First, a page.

"Furthermore, the public health significance of the reported findings have been worryingly overstated," Dangour said.
"There is no good evidence to suggest that slightly greater antioxidant or polyphenolic intake in the human diet has important public health benefits, and there is no robust evidence to support the claim that consumption of greater amounts of these compounds reduces the risk of chronic diseases such as cardiovascular disease and cancer in human populations.
"All natural products vary in their composition for a wide variety of reasons. This paper provides no convincing evidence to refute our earlier finding1, fully supported by a recent US-led systematic review, that there are no important differences in nutrient content between organically and conventionally produced foods."
Dangour's stance was echoed by Professor Tom Sanders, who heads up the diabetes and nutritional sciences division at the King's College London School of Medicine, and Institute of Food Research (IFR) food and health programme leader Professor Richard Mithen.
"The article misleadingly suggest health benefits result from a high consumption of antioxidants particularly cancer protection," Sanders said.
"While the World Cancer Research Foundation in its systematic reviews concluded there is a relationship between fruit and vegetable consumption and a lower risk of cancer, they did state that there was insufficient evidence to make any claim for antioxidants and plant phenolics.
"Of greater significance is that there is no evidence provided that the relatively modest differences in the levels of some of these compounds would have any consequences (good or bad) on public health," Mithen added.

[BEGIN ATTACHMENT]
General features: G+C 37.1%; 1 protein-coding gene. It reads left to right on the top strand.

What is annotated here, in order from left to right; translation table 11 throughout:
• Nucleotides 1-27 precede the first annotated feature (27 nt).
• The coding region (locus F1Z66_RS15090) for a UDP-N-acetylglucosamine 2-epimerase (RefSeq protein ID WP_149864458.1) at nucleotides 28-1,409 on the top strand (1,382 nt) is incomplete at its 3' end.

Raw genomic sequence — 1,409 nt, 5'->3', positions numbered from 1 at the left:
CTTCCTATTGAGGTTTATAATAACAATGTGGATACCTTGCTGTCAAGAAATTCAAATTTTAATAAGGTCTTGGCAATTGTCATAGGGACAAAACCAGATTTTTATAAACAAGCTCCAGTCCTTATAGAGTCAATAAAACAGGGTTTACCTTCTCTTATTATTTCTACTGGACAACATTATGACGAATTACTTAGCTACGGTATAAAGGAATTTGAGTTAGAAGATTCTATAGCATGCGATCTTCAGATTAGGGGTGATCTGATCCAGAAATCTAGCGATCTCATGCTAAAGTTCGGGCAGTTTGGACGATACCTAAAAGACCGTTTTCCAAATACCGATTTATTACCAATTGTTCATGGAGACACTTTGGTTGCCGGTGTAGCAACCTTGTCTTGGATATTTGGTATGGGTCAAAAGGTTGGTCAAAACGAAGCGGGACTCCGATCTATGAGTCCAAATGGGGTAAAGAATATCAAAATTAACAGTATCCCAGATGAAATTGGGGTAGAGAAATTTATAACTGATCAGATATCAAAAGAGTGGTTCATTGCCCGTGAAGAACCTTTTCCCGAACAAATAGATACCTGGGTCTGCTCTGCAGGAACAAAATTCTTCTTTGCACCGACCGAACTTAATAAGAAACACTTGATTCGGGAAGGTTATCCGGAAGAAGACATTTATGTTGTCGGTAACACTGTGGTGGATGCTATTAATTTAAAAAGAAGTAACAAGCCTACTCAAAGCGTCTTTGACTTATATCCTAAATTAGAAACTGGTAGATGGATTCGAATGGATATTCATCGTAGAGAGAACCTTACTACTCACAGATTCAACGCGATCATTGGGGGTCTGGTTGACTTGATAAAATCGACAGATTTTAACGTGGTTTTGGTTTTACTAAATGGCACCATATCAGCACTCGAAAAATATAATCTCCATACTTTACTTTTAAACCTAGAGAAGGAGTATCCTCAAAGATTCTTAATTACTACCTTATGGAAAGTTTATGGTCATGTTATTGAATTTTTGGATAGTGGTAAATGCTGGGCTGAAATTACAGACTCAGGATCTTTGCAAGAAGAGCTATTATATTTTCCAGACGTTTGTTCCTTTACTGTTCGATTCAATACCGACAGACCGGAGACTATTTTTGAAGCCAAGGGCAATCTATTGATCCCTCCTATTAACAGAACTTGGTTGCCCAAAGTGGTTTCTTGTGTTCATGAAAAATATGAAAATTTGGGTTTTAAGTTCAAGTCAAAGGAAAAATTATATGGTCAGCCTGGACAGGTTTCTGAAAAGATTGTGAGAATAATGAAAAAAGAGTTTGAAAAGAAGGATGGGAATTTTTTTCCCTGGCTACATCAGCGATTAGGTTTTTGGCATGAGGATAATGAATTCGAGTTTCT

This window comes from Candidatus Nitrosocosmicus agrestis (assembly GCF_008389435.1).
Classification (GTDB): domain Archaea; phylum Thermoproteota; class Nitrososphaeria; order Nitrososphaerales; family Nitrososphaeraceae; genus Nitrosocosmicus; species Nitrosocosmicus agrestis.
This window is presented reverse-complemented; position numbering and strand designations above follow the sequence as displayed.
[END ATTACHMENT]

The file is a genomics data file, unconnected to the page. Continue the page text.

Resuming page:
Mithen said the references to 'antioxidants' and 'antioxidant activity' suggested a poor knowledge of the current understanding within the nutrition community about how fruits and vegetables may maintain and improve health; an issue covered by Sanders as well.
"This article is misleading because it refers to antioxidants in plants as if they were a class of essential nutrients, which they are not," Sanders said.
"The compounds referred to are mainly plant phenolics and are produced in higher quantities when plants are environmentally stressed. Plant phenolics have both toxic as well as potential beneficial effects.
"Some vitamins have anti-oxidant properties such as vitamin E, vitamin C and beta-carotene but the differences between organic and conventional produce are trivial."
Mithen also questioned why antioxidants were mentioned by the authors to promote organics, while other aspects of organic production were not in the spotlight. Like Collins, he also raised the matter of affordability.
"This paper provides some evidence that under organic agronomic regimes, there may be an increase in the concentration of certain phenolic compounds in some fruits and vegetables," Mithen said.
"The paper also reports a decrease in protein, nitrates and fibre in the organically grown crops, which may be undesirable, and which are maybe unsurprisingly not referred to by the authors in their advocacy of organically grown produce.
"The additional cost of organic vegetables to the consumer and the likely reduced consumption would easily offset any marginal increase in nutritional properties, even if they did occur, which I doubt. To improve public health we need to encourage people to eat more fruit and vegetables, regardless of how they are produced."